I was once a blasphemer and a persecutor and an arrogant man, but I have been mercifully treated because I acted out of ignorance in my unbelief. 

1 Timothy 1: 13

A question that the above description gives rise to is whether we are arrogant because we are ignorant, or ignorant because we are arrogant. At times it is clearly the former. I remember, with a fair degree of humiliation, times in which I have pontificated on a topic of which I knew very little in ways that were apodictic, sometimes hurtful, and never helpful. The very source of my strong and unyielding opinion was precisely my lack of knowledge and understanding of the nuances of the question at hand.
The less obvious because more subtle connection between the two, however, lies in how we are ignorant because of our arrogance. When it comes to questions of self-awareness and self-knowledge ignorance is often the result of our “passion to ignore.” The unfolding of our life in the world, especially our life with others, offers us constant opportunities to see ourselves as we truly are. However, we have a passionate investment to maintain our self-composed story, a story with which we feel comfortable and that helps us to maintain a certain felt sense of continuity and comfortability. This leads us, in ways that we are aware and in unconscious ways, to filter out any information or input that challenges the assumptions of that story. We choose to ignore those truths that would illuminate our illusions and direct us toward change.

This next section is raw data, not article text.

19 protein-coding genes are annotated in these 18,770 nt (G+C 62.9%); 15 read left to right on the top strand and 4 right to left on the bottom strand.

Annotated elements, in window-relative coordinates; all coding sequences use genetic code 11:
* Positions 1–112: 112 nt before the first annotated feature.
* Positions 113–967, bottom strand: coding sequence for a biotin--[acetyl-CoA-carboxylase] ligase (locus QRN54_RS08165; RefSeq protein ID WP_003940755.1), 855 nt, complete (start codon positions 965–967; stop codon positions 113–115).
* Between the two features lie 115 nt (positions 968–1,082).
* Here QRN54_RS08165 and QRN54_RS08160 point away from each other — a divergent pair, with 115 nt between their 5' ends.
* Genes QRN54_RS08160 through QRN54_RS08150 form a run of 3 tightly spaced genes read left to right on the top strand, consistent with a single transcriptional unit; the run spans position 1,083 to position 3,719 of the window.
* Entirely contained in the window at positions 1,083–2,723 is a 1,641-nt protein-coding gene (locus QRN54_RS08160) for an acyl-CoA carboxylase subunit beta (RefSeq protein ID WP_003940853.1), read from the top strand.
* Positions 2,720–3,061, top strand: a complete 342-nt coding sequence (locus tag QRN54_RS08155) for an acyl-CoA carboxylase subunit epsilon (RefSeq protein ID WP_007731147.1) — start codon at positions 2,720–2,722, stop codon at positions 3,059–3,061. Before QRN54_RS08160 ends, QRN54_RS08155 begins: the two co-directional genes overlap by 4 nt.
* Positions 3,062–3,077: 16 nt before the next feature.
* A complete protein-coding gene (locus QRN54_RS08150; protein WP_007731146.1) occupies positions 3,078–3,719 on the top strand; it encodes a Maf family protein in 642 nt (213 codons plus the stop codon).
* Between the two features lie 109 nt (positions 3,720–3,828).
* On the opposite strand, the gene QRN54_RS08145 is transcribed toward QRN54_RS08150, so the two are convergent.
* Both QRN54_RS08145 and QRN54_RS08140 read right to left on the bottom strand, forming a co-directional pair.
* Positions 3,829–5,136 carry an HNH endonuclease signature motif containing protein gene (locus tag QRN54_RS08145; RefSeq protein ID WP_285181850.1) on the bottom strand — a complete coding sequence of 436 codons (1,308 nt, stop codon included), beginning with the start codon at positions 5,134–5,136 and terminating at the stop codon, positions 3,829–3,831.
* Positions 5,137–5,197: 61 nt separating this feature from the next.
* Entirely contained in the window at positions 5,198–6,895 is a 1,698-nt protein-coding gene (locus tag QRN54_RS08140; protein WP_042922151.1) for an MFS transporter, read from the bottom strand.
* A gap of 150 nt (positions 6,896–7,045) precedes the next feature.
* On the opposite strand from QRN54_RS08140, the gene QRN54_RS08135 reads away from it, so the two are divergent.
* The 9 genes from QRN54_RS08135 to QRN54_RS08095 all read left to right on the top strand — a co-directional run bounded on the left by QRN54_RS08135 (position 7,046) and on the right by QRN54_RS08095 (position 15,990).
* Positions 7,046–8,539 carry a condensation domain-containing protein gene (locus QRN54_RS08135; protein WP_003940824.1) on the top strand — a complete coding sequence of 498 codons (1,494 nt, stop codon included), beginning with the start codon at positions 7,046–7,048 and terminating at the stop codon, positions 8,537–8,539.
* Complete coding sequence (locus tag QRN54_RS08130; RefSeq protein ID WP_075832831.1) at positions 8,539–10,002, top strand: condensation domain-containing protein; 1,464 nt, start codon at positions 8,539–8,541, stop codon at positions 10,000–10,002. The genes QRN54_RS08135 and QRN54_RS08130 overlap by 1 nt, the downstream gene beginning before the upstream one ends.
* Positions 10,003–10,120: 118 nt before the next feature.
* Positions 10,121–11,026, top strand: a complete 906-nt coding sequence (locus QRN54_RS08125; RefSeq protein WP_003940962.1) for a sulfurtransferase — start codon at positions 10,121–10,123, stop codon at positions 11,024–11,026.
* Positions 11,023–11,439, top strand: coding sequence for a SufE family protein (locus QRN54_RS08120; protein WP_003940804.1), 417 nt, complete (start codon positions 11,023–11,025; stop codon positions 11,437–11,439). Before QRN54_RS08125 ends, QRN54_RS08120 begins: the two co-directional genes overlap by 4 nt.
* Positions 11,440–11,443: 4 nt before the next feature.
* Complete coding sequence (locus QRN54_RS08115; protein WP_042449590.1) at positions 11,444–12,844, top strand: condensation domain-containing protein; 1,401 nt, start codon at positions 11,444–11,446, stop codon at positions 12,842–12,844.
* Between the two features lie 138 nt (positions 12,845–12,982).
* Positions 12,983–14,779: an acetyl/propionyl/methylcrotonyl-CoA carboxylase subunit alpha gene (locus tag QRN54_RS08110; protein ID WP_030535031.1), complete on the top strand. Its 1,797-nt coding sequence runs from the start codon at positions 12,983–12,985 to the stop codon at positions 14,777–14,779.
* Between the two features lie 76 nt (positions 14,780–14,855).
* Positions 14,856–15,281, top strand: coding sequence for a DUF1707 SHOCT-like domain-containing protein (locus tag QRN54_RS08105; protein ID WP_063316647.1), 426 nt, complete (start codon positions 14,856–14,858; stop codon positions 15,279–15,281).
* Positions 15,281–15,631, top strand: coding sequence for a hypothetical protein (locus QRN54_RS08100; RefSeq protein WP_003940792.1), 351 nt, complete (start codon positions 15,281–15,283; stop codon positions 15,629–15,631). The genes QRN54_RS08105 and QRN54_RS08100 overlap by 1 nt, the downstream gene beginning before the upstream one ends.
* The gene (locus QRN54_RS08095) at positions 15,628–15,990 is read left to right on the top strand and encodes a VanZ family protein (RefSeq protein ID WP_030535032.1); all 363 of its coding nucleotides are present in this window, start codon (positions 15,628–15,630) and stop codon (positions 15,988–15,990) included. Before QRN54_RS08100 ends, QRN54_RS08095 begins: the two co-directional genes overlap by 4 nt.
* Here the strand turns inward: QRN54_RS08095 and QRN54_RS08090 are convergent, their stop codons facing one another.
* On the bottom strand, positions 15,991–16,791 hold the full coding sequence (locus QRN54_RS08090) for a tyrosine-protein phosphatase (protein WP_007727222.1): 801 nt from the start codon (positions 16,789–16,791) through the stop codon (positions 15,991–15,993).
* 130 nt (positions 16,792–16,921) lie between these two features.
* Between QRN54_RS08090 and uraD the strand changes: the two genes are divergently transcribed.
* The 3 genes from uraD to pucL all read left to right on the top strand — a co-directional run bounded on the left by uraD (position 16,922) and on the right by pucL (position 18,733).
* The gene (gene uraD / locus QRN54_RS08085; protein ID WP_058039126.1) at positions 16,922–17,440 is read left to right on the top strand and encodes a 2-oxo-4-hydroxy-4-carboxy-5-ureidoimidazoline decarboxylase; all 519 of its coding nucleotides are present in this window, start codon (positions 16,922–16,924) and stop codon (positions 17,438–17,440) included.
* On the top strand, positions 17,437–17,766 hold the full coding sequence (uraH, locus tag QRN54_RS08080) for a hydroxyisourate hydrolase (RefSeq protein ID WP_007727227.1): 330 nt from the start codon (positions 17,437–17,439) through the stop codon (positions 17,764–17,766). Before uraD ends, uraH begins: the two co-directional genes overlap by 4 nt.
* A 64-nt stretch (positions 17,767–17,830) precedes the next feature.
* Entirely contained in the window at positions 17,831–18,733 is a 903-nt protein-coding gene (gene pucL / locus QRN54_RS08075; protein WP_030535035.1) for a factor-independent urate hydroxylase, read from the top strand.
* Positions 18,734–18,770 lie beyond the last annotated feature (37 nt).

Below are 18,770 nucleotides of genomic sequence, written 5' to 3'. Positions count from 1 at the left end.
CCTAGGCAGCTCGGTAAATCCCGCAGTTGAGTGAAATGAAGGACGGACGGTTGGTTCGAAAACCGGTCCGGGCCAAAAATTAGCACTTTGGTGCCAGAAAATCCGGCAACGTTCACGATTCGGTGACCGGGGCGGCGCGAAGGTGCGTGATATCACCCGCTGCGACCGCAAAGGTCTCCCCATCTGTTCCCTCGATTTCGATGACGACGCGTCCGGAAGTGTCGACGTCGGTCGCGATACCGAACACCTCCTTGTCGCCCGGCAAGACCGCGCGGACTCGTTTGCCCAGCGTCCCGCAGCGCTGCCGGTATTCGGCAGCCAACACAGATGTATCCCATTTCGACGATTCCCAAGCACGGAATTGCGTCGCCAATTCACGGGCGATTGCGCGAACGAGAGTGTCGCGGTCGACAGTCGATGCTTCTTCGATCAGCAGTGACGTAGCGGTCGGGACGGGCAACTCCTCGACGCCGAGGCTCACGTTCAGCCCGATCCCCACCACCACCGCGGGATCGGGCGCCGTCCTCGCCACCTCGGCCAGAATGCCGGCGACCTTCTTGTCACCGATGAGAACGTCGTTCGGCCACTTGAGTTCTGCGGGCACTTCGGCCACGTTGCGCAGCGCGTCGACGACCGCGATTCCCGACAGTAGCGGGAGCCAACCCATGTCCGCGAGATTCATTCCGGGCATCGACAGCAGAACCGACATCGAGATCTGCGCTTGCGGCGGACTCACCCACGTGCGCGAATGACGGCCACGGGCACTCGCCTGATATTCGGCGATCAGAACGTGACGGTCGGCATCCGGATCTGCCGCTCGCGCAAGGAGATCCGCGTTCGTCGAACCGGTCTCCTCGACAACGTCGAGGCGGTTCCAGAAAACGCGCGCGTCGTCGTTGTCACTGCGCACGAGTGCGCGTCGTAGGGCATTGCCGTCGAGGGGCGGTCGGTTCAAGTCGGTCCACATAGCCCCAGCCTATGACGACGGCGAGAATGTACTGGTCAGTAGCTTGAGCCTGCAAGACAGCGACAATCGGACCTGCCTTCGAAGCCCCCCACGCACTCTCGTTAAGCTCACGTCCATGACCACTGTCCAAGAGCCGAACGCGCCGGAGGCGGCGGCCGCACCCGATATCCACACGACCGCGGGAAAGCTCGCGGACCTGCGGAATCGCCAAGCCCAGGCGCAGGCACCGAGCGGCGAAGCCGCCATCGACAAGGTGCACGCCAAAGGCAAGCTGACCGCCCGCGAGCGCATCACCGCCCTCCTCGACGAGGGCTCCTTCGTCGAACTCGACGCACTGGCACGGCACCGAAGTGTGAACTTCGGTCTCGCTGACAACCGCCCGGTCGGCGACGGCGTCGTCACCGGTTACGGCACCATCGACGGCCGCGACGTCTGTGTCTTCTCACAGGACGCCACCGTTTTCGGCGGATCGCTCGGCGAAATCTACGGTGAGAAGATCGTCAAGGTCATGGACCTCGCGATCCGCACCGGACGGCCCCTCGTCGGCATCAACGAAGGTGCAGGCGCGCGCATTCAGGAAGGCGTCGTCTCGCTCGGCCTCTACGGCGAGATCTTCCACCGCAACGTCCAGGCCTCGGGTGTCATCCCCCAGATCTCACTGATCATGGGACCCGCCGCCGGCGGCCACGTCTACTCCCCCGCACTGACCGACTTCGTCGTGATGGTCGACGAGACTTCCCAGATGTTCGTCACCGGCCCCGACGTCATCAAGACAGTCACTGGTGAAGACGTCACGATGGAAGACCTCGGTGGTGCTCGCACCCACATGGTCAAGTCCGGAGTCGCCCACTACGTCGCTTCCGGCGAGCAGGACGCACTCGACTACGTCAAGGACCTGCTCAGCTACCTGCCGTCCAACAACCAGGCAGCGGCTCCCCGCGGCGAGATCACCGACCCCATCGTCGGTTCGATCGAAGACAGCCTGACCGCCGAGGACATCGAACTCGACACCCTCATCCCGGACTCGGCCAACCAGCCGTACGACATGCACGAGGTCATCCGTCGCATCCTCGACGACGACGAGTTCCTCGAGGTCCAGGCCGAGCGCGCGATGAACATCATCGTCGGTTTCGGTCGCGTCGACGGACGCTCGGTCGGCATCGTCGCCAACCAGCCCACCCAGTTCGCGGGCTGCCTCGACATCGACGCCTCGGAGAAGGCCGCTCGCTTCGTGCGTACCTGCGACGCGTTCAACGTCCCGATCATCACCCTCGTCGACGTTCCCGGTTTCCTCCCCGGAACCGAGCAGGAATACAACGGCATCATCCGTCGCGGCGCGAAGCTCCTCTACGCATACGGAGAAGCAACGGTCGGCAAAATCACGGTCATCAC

At the pre-transcendent level of our personality, we do all that we can to arrogate to ourselves a sense of power and control over our own life and its direction. But that is not the truth of things. Life is constantly trying to remind us of our smallness and our place as part of a much larger whole. This is the source of life for us, but it is also suffering for our soul. To live soulfully means to suffer the conflicts and paradoxes of our human condition; it means to allow ourselves to know and live from the longings for love and communion that are deepest in us but are always beyond being satisfied. So we expend much of our energy in ignoring those truths from everyday life that could actually set us free. In humility we begin to grow in a wisdom that knows how much, even about ourselves, that we do not know.

As I began to read the Confessions, it seemed to me I saw myself in them. I began to commend myself very much to this glorious saint. When I came to the passage where he speaks about his conversion and read how he heard that voice in the garden, it only seemed to me, according to what I felt in my heart, that it was I the Lord called. I remained for a long time totally dissolved in tears and feeling within myself utter distress and weariness. Oh, how a soul suffers, God help me, by losing the freedom it should have in being itself; and what torments it undergoes! I marvel now at how I could have lived in such great affliction. May God be praised who gave me the life to rise up from a death so deadly.

St Teresa of Avila, The Book of Her Life, Chapter 9, 8

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